Standing on the deck of their farm home near Prescott, Craig and Amy Stalcup could see the massive tornado that would eventually destroy much of their property as it formed nearly 20 miles to the south the afternoon of May 21.

“It was on the ground what seemed like forever,” Craig said. “And it just never wavered. It made a straight line for our house.”

Dashing for the basement as the storm moved closer, 30 seconds of trees cracking, winds howling and the house moaning, and it was over. What they saw when emerging from underground was heartbreaking.

“The kitchen was a mess. A few boards came through the kitchen wall and windows and knocked the cupboards off the wall,” Craig explained. 

The roof and siding of the main home were damaged, and the home had shifted on its foundation. All the trees and buildings were gone, including two big machine sheds and a double garage. 

“It was really weird to look out there and see your things that were in the shed but now there’s no shed anymore,” said Amy.

One mile away, Tyler Edwards and his son, Nick, exited the safety of Tyler’s basement to see Nick’s farmstead nearby destroyed. They also watched the monster EF3 twister come from the south.

“It was pretty eye-opening from the deck watching it from about five miles away,” said Nick. “Knew it was coming our way … Finally, we said I think this one’s going to get us. Right before I went to the basement, I could hear the roar and it was big.”

Added Tyler, “It removed the house from the foundation and ripped the barn off the foundation…, took everything from the farm — machine shed, shop, all the equipment, both pig barns, four grain bins.” 

A semi was hurled over a fence, and vehicles and trailers were damaged. Roughly 60 pigs and six cows were fatally injured.

“It’s a helpless feeling,” said Nick. “I mean, where do you even start after something like this?”

Aid from Farm Rescue

While friends, family and community members were quick to provide assistance, the farm families also received aid from organizations such as Farm Rescue.

The week of May 27, the nonprofit Farm Rescue, based in North Dakota, arrived on site to help the Edwards and Stalcup families with spring fieldwork. 

Volunteers planted hundreds of acres of soybeans at each farm.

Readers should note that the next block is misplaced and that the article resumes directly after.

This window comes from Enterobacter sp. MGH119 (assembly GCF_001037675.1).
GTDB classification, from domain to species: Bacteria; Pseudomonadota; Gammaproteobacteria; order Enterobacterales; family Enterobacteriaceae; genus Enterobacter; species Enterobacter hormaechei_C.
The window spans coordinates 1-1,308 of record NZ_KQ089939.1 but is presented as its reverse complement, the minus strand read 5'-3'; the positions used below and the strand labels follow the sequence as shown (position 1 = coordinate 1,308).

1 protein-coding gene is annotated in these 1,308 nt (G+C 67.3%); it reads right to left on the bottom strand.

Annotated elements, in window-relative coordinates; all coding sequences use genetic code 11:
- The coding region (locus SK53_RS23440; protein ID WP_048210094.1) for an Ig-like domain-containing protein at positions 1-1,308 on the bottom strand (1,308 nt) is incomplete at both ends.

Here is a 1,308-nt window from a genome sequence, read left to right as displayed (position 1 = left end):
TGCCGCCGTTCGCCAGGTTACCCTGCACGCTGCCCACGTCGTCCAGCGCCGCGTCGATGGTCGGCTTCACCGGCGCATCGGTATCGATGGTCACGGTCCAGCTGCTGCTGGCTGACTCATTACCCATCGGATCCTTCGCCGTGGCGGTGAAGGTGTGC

“We have volunteers and equipment here just to lend a hand and hopefully finish out the planting season for them,” said Dan Erdmann, Farm Rescue’s marketing program manager.

Founded in 2005, Farm Rescue has served more than 1,000 families across the Midwest who have experienced a major illness, injury or natural disaster. 

Last year, the Iowa Farm Bureau donated $10,000 to Farm Rescue to help expand its services in Iowa.

“It’s about lightening the burden,” Erdmann said. “Their minds are on everything but farming right now, and they’re trying to get back to some sense of normalcy. We’re here to get the crop in and hopefully get them onto the next season. That’s what it’s all about — just extending the livelihood of farm families.”

Volunteers Carl Benck from Fall River, Wisconsin, and Drew Fish from Waterloo tackled the planting at the Stalcup and Edwards farms. They said they were very happy to assist in a time of need.

“The Edwards …, there was a farmstead there 10 days ago and now there’s nothing but rubble,” Benck said. “I’m a retired grain farmer … We can climb in a tractor and run a planter. When you can come and help somebody like this, it’s a great feeling.”

Fish added, “For me, it just shows what Iowans are all about. You see the people that band together to help each other and work together to get things done.

“That’s the purpose of Farm Rescue …, just a neat concept.”

The Stalcups and Edwards said they are extremely grateful for the assistance provided by Farm Rescue. They said getting the remainder of the crop in the ground will ensure that the season isn’t lost. 

“It’s been wonderful because we really don’t have a planter or tractor right now,” said Nick. “They’ve taken care of a big worry at a time when we needed it.”

For more information about volunteer opportunities with Farm Rescue or to donate, visit